Annoying People

I found this great Wikihow page with advice on dealing with annoying people. It really helped me rethink a current work situation.


The most useful steps for me were:

Identify what is bothering you.

It’s also important to identify the what that is bothering you – what precisely about their behavior is causing you to feel so annoyed that you feel ready to explode or snap at them? Working out the real reason underlying the annoyance will enable you to target responses that will be effective in both solving the problem that annoys you and causes you to find that particular person so annoying. In other words, try to separate the problem from the person. For example:

Are you annoyed with the bragging backstabber because you’ve already told this person that you don’t appreciate their antics but they still continue, or is it because this person is so obviously out to get you but you don’t know how to stand up for yourself? In the first instance, your annoyance probably stems from the continued lack of respect and brazenness of the office gossiper; in the second instance, your annoyance may be based in feeling helpless and unable to control what is being said about you.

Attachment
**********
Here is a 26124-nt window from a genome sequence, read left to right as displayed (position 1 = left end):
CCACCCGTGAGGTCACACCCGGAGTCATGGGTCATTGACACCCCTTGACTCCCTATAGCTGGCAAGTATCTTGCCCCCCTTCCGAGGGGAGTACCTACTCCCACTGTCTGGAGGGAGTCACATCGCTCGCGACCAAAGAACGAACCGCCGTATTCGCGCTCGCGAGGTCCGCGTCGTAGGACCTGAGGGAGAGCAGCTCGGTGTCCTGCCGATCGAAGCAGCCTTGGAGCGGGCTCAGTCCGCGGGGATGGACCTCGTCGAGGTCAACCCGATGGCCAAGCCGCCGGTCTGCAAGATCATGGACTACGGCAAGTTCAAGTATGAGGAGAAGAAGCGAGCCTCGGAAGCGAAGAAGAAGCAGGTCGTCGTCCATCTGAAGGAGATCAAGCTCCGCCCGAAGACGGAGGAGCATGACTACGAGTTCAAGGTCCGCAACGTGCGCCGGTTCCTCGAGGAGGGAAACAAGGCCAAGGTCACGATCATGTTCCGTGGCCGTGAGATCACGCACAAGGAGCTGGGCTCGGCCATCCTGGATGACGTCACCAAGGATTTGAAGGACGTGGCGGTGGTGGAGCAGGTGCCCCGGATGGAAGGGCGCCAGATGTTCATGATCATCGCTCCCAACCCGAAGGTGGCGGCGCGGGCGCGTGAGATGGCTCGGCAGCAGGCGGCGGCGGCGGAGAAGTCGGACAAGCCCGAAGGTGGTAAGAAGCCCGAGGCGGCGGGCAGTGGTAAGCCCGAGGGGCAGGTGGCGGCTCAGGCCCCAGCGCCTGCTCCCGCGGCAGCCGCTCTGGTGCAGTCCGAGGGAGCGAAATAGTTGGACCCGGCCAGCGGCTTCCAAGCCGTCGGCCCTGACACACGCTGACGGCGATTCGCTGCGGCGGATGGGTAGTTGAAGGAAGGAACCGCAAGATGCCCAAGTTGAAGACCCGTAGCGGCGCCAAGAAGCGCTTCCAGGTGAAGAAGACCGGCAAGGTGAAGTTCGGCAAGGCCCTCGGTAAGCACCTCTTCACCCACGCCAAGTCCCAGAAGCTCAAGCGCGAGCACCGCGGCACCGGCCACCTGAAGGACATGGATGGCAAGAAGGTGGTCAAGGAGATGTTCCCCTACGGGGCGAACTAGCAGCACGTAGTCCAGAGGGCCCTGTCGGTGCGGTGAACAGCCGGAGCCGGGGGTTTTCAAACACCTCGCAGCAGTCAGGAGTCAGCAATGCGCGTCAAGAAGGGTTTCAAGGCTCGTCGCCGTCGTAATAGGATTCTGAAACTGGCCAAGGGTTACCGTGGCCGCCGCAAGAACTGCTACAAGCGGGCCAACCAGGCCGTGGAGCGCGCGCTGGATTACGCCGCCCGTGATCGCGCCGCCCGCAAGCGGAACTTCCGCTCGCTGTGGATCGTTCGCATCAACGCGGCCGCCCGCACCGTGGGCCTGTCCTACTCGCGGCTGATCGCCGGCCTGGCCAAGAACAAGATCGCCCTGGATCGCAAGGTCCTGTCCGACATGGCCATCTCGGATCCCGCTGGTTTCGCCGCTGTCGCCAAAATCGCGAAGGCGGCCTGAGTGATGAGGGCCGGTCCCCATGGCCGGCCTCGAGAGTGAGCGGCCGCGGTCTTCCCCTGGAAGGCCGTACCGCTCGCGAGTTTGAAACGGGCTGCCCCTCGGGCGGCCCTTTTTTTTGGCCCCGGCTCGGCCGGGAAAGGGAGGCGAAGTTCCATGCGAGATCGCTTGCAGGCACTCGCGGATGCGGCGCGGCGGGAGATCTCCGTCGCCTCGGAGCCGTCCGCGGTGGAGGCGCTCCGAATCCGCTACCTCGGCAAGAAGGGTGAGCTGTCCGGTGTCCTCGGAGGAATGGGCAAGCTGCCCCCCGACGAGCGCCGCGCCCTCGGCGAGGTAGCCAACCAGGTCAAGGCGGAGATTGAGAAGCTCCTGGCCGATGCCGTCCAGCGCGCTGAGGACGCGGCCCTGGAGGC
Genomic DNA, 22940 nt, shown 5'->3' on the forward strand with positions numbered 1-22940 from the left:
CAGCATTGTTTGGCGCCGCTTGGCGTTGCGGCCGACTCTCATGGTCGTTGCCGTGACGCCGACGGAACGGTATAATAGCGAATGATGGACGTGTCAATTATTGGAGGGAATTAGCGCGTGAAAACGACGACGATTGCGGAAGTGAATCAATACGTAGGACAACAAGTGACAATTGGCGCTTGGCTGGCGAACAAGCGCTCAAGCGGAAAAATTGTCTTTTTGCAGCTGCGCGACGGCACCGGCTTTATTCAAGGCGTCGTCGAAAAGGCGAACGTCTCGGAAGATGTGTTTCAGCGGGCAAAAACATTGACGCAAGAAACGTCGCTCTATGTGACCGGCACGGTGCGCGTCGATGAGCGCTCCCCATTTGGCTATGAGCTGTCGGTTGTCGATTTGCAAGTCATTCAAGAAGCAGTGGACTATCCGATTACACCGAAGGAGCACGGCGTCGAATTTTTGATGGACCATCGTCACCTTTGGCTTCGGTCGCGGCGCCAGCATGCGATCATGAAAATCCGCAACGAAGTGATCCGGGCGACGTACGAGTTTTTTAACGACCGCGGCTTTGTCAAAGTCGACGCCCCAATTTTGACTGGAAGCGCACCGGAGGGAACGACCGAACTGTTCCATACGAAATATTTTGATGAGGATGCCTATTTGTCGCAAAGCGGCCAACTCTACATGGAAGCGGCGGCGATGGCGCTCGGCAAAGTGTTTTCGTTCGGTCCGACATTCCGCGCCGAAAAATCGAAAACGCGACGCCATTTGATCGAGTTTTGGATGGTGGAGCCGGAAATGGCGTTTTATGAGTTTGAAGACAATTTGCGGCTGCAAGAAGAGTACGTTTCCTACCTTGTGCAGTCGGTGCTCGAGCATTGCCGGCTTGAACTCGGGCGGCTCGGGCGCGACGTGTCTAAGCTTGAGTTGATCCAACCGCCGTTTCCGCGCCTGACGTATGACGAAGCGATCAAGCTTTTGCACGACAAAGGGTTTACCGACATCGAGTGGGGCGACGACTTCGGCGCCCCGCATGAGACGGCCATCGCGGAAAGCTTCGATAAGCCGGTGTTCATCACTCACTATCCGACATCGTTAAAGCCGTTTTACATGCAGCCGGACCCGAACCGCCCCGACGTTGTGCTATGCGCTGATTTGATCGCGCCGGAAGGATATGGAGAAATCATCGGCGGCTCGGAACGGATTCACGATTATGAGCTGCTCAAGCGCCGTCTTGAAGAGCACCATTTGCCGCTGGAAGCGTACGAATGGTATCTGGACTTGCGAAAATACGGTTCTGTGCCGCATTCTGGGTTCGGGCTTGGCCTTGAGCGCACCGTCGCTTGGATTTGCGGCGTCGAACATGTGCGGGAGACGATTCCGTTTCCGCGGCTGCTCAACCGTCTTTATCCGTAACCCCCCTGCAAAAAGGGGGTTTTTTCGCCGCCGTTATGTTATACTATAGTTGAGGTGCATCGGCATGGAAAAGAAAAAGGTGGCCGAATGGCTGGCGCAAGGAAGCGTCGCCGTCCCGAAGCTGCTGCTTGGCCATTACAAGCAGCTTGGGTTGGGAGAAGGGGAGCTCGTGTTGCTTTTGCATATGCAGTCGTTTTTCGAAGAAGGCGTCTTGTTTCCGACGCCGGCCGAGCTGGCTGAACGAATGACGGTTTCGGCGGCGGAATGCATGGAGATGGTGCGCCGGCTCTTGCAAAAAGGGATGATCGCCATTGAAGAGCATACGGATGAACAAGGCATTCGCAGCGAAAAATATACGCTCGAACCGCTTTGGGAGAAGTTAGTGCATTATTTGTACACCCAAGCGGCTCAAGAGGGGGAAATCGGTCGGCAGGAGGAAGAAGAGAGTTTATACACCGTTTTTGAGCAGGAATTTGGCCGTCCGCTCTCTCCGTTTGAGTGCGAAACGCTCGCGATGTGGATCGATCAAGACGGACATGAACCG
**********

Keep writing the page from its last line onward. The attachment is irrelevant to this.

Be conscious that being annoyed by another person’s traits can be based in your own lack of patience or understanding.

In some cases, annoyance is driven by a sense of superiority, as when we quip “How stupid those people are!”, or “Does he have to be so daft?”, wherein we automatically assume we’re smarter without ever knowing the full story, or the personal issues that drive the person to act the way they do.

Learn to be more patient and to stop letting the little things bother you. Patience is a key aspect of minimizing annoyance in your life because you’ll stop feeling buffeted by time and circumstances and you can relax more and take things in your stride.

Consider shaking your life up a bit.

Being annoyed can be a sign that you’re too deeply entrenched in your comfort zone and woe betide anyone else who steps into it, however unknowingly. Try shaking things up a bit to expand your comfort zone now and then.

Accept that which you cannot change.

You can change yourself, the toilet paper, and the decor of your house. You cannot change someone else, nor can you ever feel comfortable if you constantly wish the world were as you think it ought to be.

Be compassionate, listen, and guide.

Try to focus on what you can do to adopt a more compassionate, guiding approach to an annoying behavior or action. Consider the ways in which you can provide constructive feedback to try and alleviate the annoying behavior or activities rather than blowing your top or creating a negative atmosphere. As part of this, be interested in the other person. If that sounds difficult, then there is all the more reason to put your compassionate self into action.